How did they qualify?
The Dragons earned automatic group stage qualification having finished second in Portugal’s Primeira Liga last season. Porto were neck and neck with traditional rivals Benfica throughout, but ended up trailing them by three points; December’s 2-0 home defeat to the Eagles proving ultimately decisive. The Portuguese side have developed a reputation for signing promising youngsters from across Europe and selling them for big money, and this summer is evidence of that. They brought in nearly €100 million from the sales of Jackson Martinez, Danilo and Alex Sandro and have replaced them with 22-year olds Gianelli Imbula and Jesus Corona, as well as adding experience in the shape of Iker Casillas and Uruguayan defender Maxi Pereira.
Record in Europe:
Porto’s finest hour remains their remarkable Champions League win in 2003/04, when Jose Mourinho inspired a side containing Ricardo Carvalho, Deco and Benni McCarthy to a famous triumph. They also won the Europa League in 2010/11, defeating fellow countrymen Braga in the final. Last season they reached the quarter-finals of the Champions League and looked as if they were on the cusp of the last four when they beat Bayern Munich 3-1 at the Estadio do Dragao; Pep Guardiola’s side promptly won the return leg 6-1 to shatter their dreams.
Who’s the boss?
Spaniard Julen Lopetegui is under some pressure at Porto having failed to win any silverware in his first season; the club have now gone two years without winning a trophy, the longest barren spell during Pinto da Costa’s presidency. Lopetegui cut his managerial teeth in charge of Spain’s youth set-up and won European Championships with their U-19s in 2012 and the U-21s a year later.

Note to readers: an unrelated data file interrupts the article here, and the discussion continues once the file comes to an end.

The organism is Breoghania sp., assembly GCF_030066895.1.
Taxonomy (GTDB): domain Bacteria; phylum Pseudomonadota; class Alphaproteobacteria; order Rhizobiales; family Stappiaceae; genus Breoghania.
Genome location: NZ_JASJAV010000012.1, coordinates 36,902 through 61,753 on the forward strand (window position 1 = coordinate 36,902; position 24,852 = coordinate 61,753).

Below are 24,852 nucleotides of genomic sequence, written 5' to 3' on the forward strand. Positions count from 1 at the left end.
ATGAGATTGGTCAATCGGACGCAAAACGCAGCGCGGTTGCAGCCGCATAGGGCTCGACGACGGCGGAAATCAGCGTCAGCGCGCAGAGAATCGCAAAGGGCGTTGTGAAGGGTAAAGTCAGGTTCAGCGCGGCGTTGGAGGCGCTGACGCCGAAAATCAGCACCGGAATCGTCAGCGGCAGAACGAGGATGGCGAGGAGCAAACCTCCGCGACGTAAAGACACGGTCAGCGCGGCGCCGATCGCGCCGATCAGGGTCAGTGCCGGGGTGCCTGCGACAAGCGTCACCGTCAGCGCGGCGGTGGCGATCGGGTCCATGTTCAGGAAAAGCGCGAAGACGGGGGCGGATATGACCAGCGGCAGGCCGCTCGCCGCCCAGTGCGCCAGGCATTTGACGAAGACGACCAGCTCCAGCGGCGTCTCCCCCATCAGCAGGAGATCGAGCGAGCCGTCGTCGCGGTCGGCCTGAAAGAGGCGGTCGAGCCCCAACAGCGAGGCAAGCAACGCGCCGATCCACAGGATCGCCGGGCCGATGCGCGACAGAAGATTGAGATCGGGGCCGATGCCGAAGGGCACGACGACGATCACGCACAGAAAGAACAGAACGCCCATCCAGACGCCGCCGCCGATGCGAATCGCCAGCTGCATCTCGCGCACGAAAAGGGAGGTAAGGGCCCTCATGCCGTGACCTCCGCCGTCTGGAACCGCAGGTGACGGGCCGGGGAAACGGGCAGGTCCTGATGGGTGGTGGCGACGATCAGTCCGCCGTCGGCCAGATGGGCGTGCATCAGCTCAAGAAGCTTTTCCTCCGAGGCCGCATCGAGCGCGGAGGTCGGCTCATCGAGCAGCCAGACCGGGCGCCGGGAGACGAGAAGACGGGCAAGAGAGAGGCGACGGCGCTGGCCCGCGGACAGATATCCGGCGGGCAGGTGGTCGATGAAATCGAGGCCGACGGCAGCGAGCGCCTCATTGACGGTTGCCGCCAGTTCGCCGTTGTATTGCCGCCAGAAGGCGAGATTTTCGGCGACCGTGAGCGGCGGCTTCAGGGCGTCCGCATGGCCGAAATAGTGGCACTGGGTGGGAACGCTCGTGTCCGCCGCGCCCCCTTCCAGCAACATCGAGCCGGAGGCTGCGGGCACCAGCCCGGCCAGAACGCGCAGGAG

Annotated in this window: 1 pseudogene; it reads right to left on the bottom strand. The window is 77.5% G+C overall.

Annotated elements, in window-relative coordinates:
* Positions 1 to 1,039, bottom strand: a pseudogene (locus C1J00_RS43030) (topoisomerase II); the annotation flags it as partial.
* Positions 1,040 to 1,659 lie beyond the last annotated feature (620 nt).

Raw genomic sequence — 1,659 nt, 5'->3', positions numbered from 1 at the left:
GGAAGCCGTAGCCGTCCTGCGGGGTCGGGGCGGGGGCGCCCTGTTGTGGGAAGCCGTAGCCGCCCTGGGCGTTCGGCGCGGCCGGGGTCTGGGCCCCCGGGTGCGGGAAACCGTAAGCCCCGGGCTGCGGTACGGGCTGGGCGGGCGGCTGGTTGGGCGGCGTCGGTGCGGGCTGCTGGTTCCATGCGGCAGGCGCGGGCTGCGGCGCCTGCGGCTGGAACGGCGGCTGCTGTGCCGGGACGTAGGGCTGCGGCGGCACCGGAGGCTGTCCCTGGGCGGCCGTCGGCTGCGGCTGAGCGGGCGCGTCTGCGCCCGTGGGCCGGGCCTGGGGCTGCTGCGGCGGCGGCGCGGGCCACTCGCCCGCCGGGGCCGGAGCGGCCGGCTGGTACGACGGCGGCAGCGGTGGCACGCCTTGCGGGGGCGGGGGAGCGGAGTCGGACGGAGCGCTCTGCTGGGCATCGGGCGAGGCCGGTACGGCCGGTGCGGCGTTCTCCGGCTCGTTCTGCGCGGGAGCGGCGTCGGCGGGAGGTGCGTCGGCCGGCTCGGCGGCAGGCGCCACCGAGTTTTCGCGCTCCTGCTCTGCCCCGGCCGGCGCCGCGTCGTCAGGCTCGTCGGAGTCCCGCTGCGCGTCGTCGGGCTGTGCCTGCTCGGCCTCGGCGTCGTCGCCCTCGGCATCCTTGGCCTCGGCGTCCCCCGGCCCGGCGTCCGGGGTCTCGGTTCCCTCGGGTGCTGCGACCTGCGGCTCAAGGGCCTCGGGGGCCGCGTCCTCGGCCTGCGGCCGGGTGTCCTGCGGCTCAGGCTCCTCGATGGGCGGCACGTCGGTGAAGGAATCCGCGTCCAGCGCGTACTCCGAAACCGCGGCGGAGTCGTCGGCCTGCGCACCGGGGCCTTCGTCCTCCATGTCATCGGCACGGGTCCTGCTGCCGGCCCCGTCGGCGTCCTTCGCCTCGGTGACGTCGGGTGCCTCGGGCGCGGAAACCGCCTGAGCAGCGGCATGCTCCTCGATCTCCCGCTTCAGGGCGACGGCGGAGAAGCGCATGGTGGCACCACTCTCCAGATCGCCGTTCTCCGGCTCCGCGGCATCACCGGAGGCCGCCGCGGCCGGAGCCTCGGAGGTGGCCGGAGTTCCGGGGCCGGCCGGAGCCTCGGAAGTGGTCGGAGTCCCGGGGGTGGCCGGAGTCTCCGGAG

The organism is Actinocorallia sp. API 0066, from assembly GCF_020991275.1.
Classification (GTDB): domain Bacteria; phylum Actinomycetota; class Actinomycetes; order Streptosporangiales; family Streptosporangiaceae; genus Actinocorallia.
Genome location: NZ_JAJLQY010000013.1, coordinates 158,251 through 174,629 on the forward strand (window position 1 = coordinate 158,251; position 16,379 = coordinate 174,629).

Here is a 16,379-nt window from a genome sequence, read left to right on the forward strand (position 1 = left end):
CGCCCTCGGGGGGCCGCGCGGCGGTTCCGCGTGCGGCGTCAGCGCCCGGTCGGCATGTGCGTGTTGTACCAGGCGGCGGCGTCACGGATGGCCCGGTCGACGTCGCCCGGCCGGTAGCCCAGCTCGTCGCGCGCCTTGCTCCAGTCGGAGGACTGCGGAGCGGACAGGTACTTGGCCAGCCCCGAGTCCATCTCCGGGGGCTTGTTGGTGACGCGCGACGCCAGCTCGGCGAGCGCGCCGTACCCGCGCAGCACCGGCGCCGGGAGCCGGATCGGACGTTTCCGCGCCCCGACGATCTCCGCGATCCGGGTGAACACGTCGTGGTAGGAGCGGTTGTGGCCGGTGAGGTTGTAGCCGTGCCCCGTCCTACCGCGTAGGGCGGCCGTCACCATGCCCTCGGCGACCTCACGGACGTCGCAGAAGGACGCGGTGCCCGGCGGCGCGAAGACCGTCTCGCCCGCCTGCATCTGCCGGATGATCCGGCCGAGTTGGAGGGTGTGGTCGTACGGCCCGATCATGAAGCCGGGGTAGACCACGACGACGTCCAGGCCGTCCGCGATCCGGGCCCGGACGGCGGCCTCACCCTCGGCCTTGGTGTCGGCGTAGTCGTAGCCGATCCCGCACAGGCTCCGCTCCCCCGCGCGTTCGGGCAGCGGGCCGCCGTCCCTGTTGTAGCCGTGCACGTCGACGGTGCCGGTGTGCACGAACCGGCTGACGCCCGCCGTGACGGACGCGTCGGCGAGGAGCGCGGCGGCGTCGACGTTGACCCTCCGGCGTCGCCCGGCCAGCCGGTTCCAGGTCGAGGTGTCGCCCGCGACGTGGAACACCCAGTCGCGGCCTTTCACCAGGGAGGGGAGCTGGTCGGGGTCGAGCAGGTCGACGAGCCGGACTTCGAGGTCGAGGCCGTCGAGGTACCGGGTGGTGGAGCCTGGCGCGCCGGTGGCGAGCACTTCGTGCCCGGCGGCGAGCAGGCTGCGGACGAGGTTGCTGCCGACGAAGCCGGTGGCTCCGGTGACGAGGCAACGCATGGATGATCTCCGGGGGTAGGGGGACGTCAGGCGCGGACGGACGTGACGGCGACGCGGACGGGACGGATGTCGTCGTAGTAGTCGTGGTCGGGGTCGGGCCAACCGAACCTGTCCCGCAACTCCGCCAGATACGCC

How they’ll play:
Unsurprisingly, for a man who coached Spain’s youth teams, Lopetegui is an advocate of dominating possession and pressing high up the pitch. “You want to have the ball as much as possible, not just for the sake of having it, but in order to win games,” he said in an interview earlier this year, which sums up his approach. They also like to attack down the flanks, with wingers Silvestre Varela and Cristian Tello crucial to the Portuguese side.
Entering the second season of his two-year loan from Barcelona, the aforementioned Cristian Tello will be a threat to Chelsea, particularly if Branislav Ivanovic continues his shaky early season form. The 24-year old knows Lotopegui well having represented Spain through every age group, and he made his debut for the senior side in 2013. He is an effective modern-day winger equally capable of cutting inside or going down the line, making him a full-back’s nightmare. Porto will hope to keep him beyond next summer, and the Spaniard will be integral if they are to progress as far as last season in this competition. Algerian Yacine Brahimi is also one to watch.